DIRECTOR: Steven Soderbergh.
CAST: Matt Damon, Laurence Fishburne, Kate Winslet, Jude Law, Marion Cotillard, Jennifer Ehle, Anna Jacoby-Heron, Gwyneth Paltrow, Chin Han, Monique Gabriela Curnen, Sanaa Lathan, John Hawkes, Bryan Cranston, Elliott Gould, Brian J. O’Donnell.
SYNOPSIS: When a deadly disease starts spreading across the world, the speed and unpredictability at which it attacks leaves the human population helpless. Following different stories, some that connect and some that don’t, we see how this unknown virus affects individual families, doctors and the pressure that falls on the government.
Contagion’s main weapon lies in just how incredibly realistic the events that play before us are. These massive Hollywood superstars on our screen are no longer past and present Oscar contenders, but real people fighting for their lives. While it’s safe to say this film has acquired a cast most directors would give their left arm for, their ability to transform into your average civilian marks out just why.
Mitch Emhoff (Damon) is the only character we are fully able to make an emotional connection with, his family life explored in detail and daughter Jory (Jacoby-Heron) having to suffer his house arrest due to the unpredictable nature of the constantly mutating virus. Giving a very human performance, an acceptance that he has to make near the start is so heartbreaking and understated that it’s almost unbearable to watch.
Whereas Mitch is helpless to the fate of himself and those he loves, Dr. Ellis Cheever (Fishburne) is in a much more privileged position when it comes to any potential immunisation. The only other character to have his personal life delved into at any depth, Ellis has duties towards the public and wife Aubrey (Lathan) as well as his trusty colleague Dr. Erin Mears (Winslet). Fishburne shows that with great power comes great responsibility and his ability to put others before himself makes him the glue holding everybody else together.
When it comes to the ladies, Winslet, Paltrow and Cotillard are somewhat held at a distance. All effective in their important roles within the fabric of the film, it is Winslet who fares best as the Dr. trying to put everything to order in her area of the US. Paltrow and Cotillard are both absolutely key to the plot, but Cotillard especially has little more to do than help move the story along. But it’s Jude Law who’s the person you’ll remember most as the jumped-up Aussie freelancer who wants the public to understand the truth. He believes he holds the key to a massive government cover-up and gets under everyone’s skin in the process. Alan Krumwiede’s attempts to turn himself into a martyr for the cause work well for the most part and Law never quite lets the audience understand what is going through his head – a trait that definitely suits the actor.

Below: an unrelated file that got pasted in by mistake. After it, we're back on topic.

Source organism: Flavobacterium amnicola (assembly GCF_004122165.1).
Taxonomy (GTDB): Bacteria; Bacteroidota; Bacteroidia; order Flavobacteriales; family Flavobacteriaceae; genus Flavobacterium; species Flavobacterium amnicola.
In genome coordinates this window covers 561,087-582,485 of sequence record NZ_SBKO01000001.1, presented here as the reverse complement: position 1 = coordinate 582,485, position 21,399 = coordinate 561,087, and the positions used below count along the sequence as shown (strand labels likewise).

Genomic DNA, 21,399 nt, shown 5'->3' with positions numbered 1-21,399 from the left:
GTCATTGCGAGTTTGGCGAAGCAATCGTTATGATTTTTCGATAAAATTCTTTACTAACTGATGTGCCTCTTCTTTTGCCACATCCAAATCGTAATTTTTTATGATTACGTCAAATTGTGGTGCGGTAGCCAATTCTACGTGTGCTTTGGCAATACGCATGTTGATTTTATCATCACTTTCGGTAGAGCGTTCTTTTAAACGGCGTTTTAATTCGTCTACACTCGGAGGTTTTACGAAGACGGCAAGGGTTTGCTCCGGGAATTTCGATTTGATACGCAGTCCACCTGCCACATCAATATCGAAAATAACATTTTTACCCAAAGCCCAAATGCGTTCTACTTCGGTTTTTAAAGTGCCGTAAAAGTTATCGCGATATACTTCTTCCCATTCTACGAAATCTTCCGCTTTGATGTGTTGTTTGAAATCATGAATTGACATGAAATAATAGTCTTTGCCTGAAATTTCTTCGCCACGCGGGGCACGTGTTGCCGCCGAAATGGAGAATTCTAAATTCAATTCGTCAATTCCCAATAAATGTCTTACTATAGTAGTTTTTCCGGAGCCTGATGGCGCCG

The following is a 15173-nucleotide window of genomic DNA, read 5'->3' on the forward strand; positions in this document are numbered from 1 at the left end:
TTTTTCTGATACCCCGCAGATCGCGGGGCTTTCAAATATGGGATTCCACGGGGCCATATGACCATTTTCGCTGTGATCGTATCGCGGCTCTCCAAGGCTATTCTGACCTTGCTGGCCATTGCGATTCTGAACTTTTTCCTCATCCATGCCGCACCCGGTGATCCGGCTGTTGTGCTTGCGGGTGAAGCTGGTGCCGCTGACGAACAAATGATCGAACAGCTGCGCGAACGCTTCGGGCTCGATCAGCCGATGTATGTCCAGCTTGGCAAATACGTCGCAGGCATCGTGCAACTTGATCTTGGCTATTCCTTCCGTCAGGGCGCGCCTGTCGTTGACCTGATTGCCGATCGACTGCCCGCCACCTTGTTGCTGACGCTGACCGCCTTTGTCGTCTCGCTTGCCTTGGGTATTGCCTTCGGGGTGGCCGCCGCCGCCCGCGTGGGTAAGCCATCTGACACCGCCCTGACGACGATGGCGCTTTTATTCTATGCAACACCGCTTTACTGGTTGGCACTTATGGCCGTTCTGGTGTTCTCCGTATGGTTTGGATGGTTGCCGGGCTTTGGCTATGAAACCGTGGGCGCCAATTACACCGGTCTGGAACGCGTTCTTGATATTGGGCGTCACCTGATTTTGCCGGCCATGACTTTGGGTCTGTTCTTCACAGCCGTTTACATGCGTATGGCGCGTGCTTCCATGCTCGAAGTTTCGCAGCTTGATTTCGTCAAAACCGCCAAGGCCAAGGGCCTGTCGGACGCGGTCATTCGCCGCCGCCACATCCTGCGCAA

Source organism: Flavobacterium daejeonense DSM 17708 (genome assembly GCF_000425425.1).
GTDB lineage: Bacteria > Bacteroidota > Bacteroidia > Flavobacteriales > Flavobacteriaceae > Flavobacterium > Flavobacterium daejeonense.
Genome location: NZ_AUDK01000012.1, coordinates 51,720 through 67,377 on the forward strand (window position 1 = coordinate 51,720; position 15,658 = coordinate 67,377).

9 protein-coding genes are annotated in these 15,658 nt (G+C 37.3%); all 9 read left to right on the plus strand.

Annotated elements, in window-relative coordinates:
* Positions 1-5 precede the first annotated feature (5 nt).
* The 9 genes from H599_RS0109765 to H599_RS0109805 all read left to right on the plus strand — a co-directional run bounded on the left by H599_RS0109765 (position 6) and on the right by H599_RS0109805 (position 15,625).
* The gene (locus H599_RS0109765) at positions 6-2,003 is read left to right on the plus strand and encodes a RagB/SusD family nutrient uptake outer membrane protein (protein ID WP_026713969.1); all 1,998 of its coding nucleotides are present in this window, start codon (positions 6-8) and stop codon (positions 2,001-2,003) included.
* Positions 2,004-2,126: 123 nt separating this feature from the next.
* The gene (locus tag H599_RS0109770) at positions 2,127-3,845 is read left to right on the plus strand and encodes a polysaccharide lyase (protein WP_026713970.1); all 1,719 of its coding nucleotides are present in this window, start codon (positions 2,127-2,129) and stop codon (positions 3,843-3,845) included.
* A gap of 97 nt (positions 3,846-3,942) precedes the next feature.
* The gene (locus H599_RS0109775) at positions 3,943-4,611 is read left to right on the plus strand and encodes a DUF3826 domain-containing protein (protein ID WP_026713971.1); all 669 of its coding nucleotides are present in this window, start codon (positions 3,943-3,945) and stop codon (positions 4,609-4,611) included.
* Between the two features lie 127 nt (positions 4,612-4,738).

Contagion definitely shocks. Although it’s not an idea we are completely unfamiliar with, the idea of it getting this out of control and this severe is more than scary. It’s a much more tangible situation than the idea of zombies and hits you all the harder for it. Focused on the individual rather than the grand scale of things, we never fully get to appreciate the sheer craziness of this virus and are only told by news reporters how many people have died at any one time. But this detachment to the outside world makes Contagion all the more eerie.
An intensely fascinating film, Scott Z. Burns’ script includes a vast amount of detail, but is surprisingly easy to digest with the acting never feeling too overdramatic or contrived. Cliff Martinez’s score pulls everything together, helping the scenes move forward so they never lull or drag. With one of the slickest openings of any recent film, I can promise you that if someone coughs when you see this, you’ll be washing your hands for a week.